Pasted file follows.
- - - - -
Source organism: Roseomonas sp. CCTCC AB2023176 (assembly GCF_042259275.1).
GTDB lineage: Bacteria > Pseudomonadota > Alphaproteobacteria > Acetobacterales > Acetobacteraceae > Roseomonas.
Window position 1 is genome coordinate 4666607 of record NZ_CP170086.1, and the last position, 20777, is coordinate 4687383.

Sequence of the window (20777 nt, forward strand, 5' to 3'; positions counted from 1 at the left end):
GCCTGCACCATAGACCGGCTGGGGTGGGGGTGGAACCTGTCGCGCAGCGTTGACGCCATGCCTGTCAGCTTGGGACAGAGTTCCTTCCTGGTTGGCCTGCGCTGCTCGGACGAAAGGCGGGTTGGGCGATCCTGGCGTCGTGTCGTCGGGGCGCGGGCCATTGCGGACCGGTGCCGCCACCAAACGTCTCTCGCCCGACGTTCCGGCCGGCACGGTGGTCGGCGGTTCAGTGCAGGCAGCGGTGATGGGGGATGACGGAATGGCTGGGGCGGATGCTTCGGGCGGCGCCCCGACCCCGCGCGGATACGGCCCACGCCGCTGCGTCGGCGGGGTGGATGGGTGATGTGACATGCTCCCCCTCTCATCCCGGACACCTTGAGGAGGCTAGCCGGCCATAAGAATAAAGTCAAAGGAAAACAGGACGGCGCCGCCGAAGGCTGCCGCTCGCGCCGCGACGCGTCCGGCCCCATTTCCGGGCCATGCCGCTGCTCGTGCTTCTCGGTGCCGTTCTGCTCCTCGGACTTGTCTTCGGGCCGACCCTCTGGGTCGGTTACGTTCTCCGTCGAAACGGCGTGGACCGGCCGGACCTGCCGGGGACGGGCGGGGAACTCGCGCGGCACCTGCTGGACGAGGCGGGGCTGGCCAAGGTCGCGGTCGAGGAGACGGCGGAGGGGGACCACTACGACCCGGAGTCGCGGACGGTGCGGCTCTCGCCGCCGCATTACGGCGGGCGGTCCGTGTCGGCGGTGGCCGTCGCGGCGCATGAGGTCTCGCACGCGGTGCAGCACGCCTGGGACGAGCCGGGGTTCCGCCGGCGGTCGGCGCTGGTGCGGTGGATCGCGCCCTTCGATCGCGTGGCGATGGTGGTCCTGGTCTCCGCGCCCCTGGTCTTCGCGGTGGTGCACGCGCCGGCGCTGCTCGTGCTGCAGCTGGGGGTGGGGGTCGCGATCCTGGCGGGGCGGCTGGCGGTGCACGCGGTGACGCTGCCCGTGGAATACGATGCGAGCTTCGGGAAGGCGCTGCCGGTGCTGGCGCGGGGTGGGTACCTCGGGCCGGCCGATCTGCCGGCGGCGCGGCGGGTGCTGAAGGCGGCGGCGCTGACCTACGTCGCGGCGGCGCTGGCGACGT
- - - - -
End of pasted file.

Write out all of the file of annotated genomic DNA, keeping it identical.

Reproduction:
Source organism: Roseomonas sp. CCTCC AB2023176 (assembly GCF_042259275.1).
GTDB lineage: Bacteria > Pseudomonadota > Alphaproteobacteria > Acetobacterales > Acetobacteraceae > Roseomonas.
Window position 1 is genome coordinate 4666607 of record NZ_CP170086.1, and the last position, 20777, is coordinate 4687383.

Sequence of the window (20777 nt, forward strand, 5' to 3'; positions counted from 1 at the left end):
GCCTGCACCATAGACCGGCTGGGGTGGGGGTGGAACCTGTCGCGCAGCGTTGACGCCATGCCTGTCAGCTTGGGACAGAGTTCCTTCCTGGTTGGCCTGCGCTGCTCGGACGAAAGGCGGGTTGGGCGATCCTGGCGTCGTGTCGTCGGGGCGCGGGCCATTGCGGACCGGTGCCGCCACCAAACGTCTCTCGCCCGACGTTCCGGCCGGCACGGTGGTCGGCGGTTCAGTGCAGGCAGCGGTGATGGGGGATGACGGAATGGCTGGGGCGGATGCTTCGGGCGGCGCCCCGACCCCGCGCGGATACGGCCCACGCCGCTGCGTCGGCGGGGTGGATGGGTGATGTGACATGCTCCCCCTCTCATCCCGGACACCTTGAGGAGGCTAGCCGGCCATAAGAATAAAGTCAAAGGAAAACAGGACGGCGCCGCCGAAGGCTGCCGCTCGCGCCGCGACGCGTCCGGCCCCATTTCCGGGCCATGCCGCTGCTCGTGCTTCTCGGTGCCGTTCTGCTCCTCGGACTTGTCTTCGGGCCGACCCTCTGGGTCGGTTACGTTCTCCGTCGAAACGGCGTGGACCGGCCGGACCTGCCGGGGACGGGCGGGGAACTCGCGCGGCACCTGCTGGACGAGGCGGGGCTGGCCAAGGTCGCGGTCGAGGAGACGGCGGAGGGGGACCACTACGACCCGGAGTCGCGGACGGTGCGGCTCTCGCCGCCGCATTACGGCGGGCGGTCCGTGTCGGCGGTGGCCGTCGCGGCGCATGAGGTCTCGCACGCGGTGCAGCACGCCTGGGACGAGCCGGGGTTCCGCCGGCGGTCGGCGCTGGTGCGGTGGATCGCGCCCTTCGATCGCGTGGCGATGGTGGTCCTGGTCTCCGCGCCCCTGGTCTTCGCGGTGGTGCACGCGCCGGCGCTGCTCGTGCTGCAGCTGGGGGTGGGGGTCGCGATCCTGGCGGGGCGGCTGGCGGTGCACGCGGTGACGCTGCCCGTGGAATACGATGCGAGCTTCGGGAAGGCGCTGCCGGTGCTGGCGCGGGGTGGGTACCTCGGGCCGGCCGATCTGCCGGCGGCGCGGCGGGTGCTGAAGGCGGCGGCGCTGACCTACGTCGCGGCGGCGCTGGCGACGT